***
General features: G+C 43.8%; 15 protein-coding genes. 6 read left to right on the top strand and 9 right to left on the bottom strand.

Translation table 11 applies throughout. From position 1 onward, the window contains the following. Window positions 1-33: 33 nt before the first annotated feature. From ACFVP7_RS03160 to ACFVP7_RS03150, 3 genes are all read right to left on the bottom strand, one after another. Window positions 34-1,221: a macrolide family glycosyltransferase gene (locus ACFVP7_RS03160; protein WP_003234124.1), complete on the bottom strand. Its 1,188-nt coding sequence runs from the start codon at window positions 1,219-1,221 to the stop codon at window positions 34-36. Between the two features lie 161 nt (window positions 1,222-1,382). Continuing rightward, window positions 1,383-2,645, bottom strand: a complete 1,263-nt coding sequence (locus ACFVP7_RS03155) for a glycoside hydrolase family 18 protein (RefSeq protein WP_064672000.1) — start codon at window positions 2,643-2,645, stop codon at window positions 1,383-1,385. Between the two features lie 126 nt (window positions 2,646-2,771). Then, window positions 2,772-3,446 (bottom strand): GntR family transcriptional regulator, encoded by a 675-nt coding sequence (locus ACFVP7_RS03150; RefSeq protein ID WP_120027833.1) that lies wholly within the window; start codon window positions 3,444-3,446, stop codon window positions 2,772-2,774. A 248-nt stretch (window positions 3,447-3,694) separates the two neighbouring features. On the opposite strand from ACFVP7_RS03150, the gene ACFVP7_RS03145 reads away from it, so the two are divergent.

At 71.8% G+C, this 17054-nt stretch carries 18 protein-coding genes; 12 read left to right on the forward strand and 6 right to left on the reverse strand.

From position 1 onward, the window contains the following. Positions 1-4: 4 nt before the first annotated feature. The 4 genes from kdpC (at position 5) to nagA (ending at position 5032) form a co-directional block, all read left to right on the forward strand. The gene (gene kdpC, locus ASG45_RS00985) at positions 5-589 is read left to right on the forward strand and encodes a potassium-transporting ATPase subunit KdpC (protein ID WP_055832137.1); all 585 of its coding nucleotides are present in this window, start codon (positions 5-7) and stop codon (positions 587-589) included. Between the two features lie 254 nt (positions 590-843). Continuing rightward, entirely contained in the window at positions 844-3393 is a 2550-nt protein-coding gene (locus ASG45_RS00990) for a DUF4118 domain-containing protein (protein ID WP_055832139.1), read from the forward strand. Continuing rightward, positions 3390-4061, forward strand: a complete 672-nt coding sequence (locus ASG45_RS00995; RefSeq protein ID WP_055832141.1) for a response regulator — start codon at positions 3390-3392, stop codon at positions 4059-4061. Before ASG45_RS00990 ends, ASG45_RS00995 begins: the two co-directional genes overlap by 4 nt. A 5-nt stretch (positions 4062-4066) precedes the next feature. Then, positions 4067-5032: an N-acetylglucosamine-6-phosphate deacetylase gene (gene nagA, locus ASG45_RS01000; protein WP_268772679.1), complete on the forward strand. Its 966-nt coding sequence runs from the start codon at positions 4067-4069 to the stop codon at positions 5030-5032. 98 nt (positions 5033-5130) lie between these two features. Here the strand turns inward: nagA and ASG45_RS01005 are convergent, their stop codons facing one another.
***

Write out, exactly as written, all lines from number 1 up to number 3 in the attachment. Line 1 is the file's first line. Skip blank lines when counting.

General features: G+C 43.8%; 15 protein-coding genes. 6 read left to right on the top strand and 9 right to left on the bottom strand.

Translation table 11 applies throughout. From position 1 onward, the window contains the following. Window positions 1-33: 33 nt before the first annotated feature. From ACFVP7_RS03160 to ACFVP7_RS03150, 3 genes are all read right to left on the bottom strand, one after another. Window positions 34-1,221: a macrolide family glycosyltransferase gene (locus ACFVP7_RS03160; protein WP_003234124.1), complete on the bottom strand. Its 1,188-nt coding sequence runs from the start codon at window positions 1,219-1,221 to the stop codon at window positions 34-36. Between the two features lie 161 nt (window positions 1,222-1,382). Continuing rightward, window positions 1,383-2,645, bottom strand: a complete 1,263-nt coding sequence (locus ACFVP7_RS03155) for a glycoside hydrolase family 18 protein (RefSeq protein WP_064672000.1) — start codon at window positions 2,643-2,645, stop codon at window positions 1,383-1,385. Between the two features lie 126 nt (window positions 2,646-2,771). Then, window positions 2,772-3,446 (bottom strand): GntR family transcriptional regulator, encoded by a 675-nt coding sequence (locus ACFVP7_RS03150; RefSeq protein ID WP_120027833.1) that lies wholly within the window; start codon window positions 3,444-3,446, stop codon window positions 2,772-2,774. A 248-nt stretch (window positions 3,447-3,694) separates the two neighbouring features. On the opposite strand from ACFVP7_RS03150, the gene ACFVP7_RS03145 reads away from it, so the two are divergent.

At 71.8% G+C, this 17054-nt stretch carries 18 protein-coding genes; 12 read left to right on the forward strand and 6 right to left on the reverse strand.